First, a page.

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As solid organ transplant recipients live longer, healthier, and active lives, their oral health care remains a priority.
Today’s schedule began with a bang: A new adult female patient with a recent history of small bowel transplant checked in at the front kiosk. I was not yet feeling optimally wired at 7:30 a.m. when I brought her back to my operatory. Groggily stumbling through pleasantries, I attempted a discussion by stating one of the few facts I knew about organ transplantation: One-year graft survivals for some organs have been improving steadily since the introduction of cyclosporine in the 1980s.
How did I come to know this fact? Several years ago, I attended a speaking and consulting conference and shared a room with a total stranger named Cher Thomas, RDH. She was upbeat and friendly and after waking up in our hotel room on the first day of the conference, she asked me to help her unwrap some of her pills from foil packs. At first, I was a bit curious and wondered why she couldn’t do it herself until she showed me her pill box and the 40 slots, some of which were filled with pill packets. I then found out that Cher was a kidney transplant recipient whose native kidneys had failed due to a rare autoimmune disorder. Cher did not have any comorbidities prior to her diagnosis; but she did encounter several common side effects of chronic kidney disease, including hypertension, anemia, restless leg syndrome, insomnia, and lipid disorders. She was fortunate to avoid other common comorbidities such as diabetes, glucose intolerance, atherosclerosis, and other cardiovascular complications.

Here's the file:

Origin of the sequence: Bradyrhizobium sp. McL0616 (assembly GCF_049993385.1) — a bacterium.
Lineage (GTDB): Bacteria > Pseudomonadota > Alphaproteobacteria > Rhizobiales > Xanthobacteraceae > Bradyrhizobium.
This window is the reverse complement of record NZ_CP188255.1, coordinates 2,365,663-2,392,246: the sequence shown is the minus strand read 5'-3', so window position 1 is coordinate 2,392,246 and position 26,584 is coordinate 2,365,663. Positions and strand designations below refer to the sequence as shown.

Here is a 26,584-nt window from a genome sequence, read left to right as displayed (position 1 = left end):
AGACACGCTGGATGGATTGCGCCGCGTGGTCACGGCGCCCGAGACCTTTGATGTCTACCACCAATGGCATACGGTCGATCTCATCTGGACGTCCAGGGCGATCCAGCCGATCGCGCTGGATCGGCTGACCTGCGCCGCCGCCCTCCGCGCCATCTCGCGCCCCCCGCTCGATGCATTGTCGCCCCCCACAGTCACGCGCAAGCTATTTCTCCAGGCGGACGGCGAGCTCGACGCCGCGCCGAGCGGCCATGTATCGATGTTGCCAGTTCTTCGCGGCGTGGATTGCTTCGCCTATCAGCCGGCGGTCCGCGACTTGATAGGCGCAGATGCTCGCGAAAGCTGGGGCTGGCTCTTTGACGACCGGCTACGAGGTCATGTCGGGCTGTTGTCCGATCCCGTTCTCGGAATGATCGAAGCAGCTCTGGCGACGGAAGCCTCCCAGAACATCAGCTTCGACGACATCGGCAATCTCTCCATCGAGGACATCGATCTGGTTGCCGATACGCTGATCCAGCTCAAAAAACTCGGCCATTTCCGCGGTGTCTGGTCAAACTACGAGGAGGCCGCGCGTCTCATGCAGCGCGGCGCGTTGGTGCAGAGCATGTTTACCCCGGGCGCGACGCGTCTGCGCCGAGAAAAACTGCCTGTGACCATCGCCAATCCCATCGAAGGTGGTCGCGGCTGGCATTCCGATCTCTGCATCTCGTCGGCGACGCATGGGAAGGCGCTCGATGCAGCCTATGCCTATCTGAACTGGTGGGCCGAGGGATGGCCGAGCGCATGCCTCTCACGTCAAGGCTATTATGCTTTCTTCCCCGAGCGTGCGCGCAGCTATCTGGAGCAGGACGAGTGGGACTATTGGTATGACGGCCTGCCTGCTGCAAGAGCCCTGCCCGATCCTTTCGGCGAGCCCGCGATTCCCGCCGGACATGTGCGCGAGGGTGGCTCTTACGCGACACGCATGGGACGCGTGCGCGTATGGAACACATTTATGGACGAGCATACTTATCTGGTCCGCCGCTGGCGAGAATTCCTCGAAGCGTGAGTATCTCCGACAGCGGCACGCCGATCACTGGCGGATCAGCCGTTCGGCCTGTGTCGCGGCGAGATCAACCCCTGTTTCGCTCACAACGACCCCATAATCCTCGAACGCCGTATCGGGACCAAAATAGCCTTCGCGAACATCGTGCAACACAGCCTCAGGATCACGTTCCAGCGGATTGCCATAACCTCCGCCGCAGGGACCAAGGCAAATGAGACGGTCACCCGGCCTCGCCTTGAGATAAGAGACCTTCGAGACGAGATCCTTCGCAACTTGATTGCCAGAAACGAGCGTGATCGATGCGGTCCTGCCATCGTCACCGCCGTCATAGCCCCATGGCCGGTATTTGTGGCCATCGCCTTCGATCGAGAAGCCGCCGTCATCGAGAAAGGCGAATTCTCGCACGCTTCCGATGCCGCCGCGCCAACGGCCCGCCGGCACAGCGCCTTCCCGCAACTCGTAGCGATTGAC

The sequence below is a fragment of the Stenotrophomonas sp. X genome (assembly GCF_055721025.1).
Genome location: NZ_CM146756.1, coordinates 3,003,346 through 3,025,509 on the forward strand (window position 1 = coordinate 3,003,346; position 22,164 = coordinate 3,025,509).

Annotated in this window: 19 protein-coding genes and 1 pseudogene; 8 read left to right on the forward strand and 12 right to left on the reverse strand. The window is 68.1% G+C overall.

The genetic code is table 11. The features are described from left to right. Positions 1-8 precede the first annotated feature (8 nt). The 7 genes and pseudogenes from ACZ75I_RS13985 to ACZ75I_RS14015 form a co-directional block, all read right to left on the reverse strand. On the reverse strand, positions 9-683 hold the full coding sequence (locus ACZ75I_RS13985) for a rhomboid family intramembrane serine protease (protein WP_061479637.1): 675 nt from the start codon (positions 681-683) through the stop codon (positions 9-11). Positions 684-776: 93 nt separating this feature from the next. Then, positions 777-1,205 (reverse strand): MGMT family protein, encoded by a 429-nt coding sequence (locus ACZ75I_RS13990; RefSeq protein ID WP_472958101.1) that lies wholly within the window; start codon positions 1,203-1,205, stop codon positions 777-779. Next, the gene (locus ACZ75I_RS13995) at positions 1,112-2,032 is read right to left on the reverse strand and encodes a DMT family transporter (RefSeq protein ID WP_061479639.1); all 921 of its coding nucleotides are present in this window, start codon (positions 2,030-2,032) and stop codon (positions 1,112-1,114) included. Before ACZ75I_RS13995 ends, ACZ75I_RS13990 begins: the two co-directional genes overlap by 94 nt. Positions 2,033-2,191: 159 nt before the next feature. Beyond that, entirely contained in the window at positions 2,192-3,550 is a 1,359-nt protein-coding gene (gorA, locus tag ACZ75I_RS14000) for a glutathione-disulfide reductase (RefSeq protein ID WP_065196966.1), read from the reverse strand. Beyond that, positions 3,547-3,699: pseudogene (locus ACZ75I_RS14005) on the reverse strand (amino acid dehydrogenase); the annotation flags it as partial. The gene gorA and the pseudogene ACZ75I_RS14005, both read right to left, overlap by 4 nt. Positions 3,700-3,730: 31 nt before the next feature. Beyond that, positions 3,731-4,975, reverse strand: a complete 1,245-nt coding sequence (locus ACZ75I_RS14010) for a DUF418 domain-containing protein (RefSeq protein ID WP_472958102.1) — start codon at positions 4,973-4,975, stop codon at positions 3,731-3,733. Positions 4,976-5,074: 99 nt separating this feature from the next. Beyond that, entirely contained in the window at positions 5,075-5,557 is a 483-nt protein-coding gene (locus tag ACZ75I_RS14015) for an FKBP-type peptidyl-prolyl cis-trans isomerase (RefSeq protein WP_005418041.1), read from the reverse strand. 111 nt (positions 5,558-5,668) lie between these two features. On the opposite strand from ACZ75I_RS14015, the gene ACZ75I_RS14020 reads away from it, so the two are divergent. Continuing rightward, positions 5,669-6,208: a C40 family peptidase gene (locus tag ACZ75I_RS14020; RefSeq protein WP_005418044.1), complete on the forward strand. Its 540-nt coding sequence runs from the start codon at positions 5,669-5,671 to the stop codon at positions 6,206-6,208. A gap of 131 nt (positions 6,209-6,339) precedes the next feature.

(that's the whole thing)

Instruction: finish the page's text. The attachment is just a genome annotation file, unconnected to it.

Solid organ transplantation is a treatment for end-stage organ failure of the kidney, liver, pancreas, heart, lung and small intestine. Organs may be transplanted from living or deceased human donors. The list for people waiting for an organ far outnumber the source of donors.
Solid organ transplantation (SOT) has evolved from an experimental animal model approach in the 20th century to an established and definitive treatment option for end-organ dysfunction.1
The first successful kidney transplant occurred in 1954. In that era, the successful transplant was between identical twins. With the introduction of immunosuppressant drug regimens in the 1980s, drugs like cyclosporine began to extend the life expectancy of patients in solid organ failure. In today’s world, the landscape of solid organ transplantation has completely changed based on continuing innovation that is no longer experimental and has improved patient survival and quality of life over time.
In 1980, cyclosporine was considered the cornerstone of immunosuppression. Because of cyclosporine’s inherent nephrotoxicity, discovery and production of a wide variety of immunosuppressants have been introduced.
The National Institutes of Health states that cyclosporine revolutionized transplant rates, by lowering acute rejection rates and improving graft (the transplanted organ) survival rates. Afterwards, post transplant rates further improved with tacrolimus and mycophelic acid in the 1990s.2
Induction immunosuppressive agents (short term immunotherapy that is used during the first two years after receiving a transplant) has drastically lowered acute rejection; however, long term immunosuppressive agents continue to compromise survival of the graft due to nephrotoxicity.